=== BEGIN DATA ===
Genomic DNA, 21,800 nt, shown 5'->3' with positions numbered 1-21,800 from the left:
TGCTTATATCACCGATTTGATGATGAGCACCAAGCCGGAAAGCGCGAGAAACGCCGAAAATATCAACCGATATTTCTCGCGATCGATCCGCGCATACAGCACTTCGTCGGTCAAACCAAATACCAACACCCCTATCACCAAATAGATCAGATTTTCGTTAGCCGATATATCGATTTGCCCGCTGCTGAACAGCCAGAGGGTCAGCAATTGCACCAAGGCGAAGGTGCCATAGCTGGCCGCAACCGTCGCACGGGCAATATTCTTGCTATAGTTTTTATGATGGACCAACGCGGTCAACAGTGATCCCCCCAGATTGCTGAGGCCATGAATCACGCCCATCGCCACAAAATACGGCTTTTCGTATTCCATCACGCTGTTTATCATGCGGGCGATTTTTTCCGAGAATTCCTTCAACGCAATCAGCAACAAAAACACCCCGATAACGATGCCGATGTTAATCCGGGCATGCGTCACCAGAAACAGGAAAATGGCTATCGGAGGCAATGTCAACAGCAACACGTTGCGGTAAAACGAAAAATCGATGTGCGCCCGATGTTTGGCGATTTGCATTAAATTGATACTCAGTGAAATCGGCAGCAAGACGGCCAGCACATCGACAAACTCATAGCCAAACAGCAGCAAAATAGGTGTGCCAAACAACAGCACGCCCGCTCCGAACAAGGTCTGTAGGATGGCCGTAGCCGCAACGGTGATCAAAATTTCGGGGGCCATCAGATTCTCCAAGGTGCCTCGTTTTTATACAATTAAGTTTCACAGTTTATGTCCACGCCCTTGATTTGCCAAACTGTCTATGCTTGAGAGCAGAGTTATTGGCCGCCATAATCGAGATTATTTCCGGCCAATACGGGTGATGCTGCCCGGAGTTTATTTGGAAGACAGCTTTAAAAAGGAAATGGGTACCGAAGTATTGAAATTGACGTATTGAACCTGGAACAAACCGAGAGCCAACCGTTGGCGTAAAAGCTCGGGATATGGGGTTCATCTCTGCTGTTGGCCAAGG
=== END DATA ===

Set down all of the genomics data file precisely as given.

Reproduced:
Genomic DNA, 21,800 nt, shown 5'->3' with positions numbered 1-21,800 from the left:
TGCTTATATCACCGATTTGATGATGAGCACCAAGCCGGAAAGCGCGAGAAACGCCGAAAATATCAACCGATATTTCTCGCGATCGATCCGCGCATACAGCACTTCGTCGGTCAAACCAAATACCAACACCCCTATCACCAAATAGATCAGATTTTCGTTAGCCGATATATCGATTTGCCCGCTGCTGAACAGCCAGAGGGTCAGCAATTGCACCAAGGCGAAGGTGCCATAGCTGGCCGCAACCGTCGCACGGGCAATATTCTTGCTATAGTTTTTATGATGGACCAACGCGGTCAACAGTGATCCCCCCAGATTGCTGAGGCCATGAATCACGCCCATCGCCACAAAATACGGCTTTTCGTATTCCATCACGCTGTTTATCATGCGGGCGATTTTTTCCGAGAATTCCTTCAACGCAATCAGCAACAAAAACACCCCGATAACGATGCCGATGTTAATCCGGGCATGCGTCACCAGAAACAGGAAAATGGCTATCGGAGGCAATGTCAACAGCAACACGTTGCGGTAAAACGAAAAATCGATGTGCGCCCGATGTTTGGCGATTTGCATTAAATTGATACTCAGTGAAATCGGCAGCAAGACGGCCAGCACATCGACAAACTCATAGCCAAACAGCAGCAAAATAGGTGTGCCAAACAACAGCACGCCCGCTCCGAACAAGGTCTGTAGGATGGCCGTAGCCGCAACGGTGATCAAAATTTCGGGGGCCATCAGATTCTCCAAGGTGCCTCGTTTTTATACAATTAAGTTTCACAGTTTATGTCCACGCCCTTGATTTGCCAAACTGTCTATGCTTGAGAGCAGAGTTATTGGCCGCCATAATCGAGATTATTTCCGGCCAATACGGGTGATGCTGCCCGGAGTTTATTTGGAAGACAGCTTTAAAAAGGAAATGGGTACCGAAGTATTGAAATTGACGTATTGAACCTGGAACAAACCGAGAGCCAACCGTTGGCGTAAAAGCTCGGGATATGGGGTTCATCTCTGCTGTTGGCCAAGG